In 1967 my public school announced that Civics would be dropped from my eighth-grade curriculum. I guess they thought the history class lessons about Caligula and Hitler would inoculate us against tyranny. Too bad; they were wrong.
History looks backward. Civics looks forward, preparing adolescents for one of their important adult titles: citizen. Civics teaches the basic requirements for civil discourse, respect for one's opponent, how to construct an argument, a rebuttal. How to persuade, how not to be persuaded. How and why we vote, pay taxes, obey laws, respect civil servants.
The insurrection of Jan. 6, has made it crystal clear to me that the dark tendencies of human nature have the potential to poison our ability to be citizens of a democracy. We need to study how to discuss difficult subjects, like reparations, anti-semitism, white privilege, and unconscious bias. We struggle to even begin these conversations because we don't know how to disagree with civility and respect. But the next generations won't wait for us to wise up.
My Black and Brown buddies (you know who you are) are cherished in my heart. But our love of individuals must propagate outward to include all people who are different from me. If we start from an open mind, we can hammer out solutions.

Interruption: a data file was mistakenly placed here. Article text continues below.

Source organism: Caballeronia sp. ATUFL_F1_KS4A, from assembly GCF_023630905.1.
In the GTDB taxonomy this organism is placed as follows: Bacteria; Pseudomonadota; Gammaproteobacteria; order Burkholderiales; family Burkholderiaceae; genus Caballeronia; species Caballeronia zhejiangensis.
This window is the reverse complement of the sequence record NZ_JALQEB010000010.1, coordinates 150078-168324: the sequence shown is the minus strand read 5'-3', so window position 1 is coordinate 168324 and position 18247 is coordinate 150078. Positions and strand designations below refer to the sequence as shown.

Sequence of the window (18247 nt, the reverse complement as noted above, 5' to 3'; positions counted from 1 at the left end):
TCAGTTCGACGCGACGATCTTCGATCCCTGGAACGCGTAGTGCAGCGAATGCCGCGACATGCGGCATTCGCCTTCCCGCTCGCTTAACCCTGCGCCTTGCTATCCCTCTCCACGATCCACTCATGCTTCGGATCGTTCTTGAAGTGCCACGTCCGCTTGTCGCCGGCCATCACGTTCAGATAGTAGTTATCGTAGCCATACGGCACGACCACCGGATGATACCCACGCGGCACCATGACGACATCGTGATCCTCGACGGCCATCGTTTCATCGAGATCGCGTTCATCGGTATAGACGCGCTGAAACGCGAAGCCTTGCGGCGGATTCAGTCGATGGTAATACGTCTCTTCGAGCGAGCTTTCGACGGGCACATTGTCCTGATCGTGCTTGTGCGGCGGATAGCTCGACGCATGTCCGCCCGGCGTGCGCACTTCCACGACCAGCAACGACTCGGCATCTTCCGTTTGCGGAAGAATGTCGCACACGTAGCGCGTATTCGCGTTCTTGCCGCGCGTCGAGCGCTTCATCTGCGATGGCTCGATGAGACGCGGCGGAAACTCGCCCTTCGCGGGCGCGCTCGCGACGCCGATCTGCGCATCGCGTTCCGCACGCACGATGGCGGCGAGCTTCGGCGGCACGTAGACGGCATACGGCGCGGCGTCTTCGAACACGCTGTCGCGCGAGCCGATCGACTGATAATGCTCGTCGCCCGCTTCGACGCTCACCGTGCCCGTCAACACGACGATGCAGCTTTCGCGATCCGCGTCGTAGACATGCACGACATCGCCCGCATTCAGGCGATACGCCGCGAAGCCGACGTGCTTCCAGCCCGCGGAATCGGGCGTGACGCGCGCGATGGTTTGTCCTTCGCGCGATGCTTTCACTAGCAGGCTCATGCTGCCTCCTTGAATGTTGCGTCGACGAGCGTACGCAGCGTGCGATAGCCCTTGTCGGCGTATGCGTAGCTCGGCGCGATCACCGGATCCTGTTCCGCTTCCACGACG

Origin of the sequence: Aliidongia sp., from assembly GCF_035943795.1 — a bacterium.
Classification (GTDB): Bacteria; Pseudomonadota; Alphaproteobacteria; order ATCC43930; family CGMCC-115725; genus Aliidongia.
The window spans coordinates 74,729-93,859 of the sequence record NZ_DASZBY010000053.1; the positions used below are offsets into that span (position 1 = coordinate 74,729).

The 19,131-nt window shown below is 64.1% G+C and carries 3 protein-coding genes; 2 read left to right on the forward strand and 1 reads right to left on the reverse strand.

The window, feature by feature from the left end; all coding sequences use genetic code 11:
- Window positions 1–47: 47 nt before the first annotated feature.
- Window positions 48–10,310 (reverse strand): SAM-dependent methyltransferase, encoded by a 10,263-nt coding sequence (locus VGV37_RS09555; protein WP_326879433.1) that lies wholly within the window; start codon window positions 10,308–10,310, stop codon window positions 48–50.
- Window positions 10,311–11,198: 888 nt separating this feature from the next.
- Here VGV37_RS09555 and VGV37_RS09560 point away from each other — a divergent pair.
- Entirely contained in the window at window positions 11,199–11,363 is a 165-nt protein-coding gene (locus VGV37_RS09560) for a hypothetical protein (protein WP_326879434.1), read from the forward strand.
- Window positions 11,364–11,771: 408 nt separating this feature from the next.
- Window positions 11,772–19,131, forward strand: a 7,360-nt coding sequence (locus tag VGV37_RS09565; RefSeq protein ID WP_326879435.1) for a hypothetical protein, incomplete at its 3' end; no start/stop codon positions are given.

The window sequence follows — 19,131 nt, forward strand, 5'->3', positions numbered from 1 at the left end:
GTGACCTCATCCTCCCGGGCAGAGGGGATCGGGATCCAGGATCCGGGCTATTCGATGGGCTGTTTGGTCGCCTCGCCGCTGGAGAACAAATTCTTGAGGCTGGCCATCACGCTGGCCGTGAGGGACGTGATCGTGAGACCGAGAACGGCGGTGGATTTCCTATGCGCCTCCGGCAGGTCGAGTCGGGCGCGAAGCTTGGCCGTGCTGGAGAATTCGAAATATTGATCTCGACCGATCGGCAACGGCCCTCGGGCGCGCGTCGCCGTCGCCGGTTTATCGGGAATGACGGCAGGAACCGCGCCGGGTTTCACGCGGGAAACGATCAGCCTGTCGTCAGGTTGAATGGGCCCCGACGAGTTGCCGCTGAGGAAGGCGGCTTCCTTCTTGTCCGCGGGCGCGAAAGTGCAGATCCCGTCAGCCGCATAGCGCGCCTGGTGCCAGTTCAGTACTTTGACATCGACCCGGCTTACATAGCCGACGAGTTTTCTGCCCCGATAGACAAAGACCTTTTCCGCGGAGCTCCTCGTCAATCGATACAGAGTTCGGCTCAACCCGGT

We float on a sea of ideas. Money is one of these ideas: it works only when we all believe in it. Freedom is an idea, as is democracy. They have no corporeal body — they exist only in the minds of those who share them.
We all love our freedom, oh boy do we. We'll paint our chest and wear funny hats in public because we have this idea that freedom means we can do anything. In fact, Freedom is only freedom when we understand its limits, and when our actions infringe on the rights of others.
We need Civics back in public school, and more speech, rhetoric and debate. Parents of school-age children need to demand this. My generation is too far gone, lost in a sea of hippie selfishness. But my 30-something children will not tolerate the shortcomings of Boomers for long.
Fasten your seatbelts; let's hope it's a very bumpy ride.
Deputy Village Clerk of Oak Park, 2006-2010
Answer Book 2019
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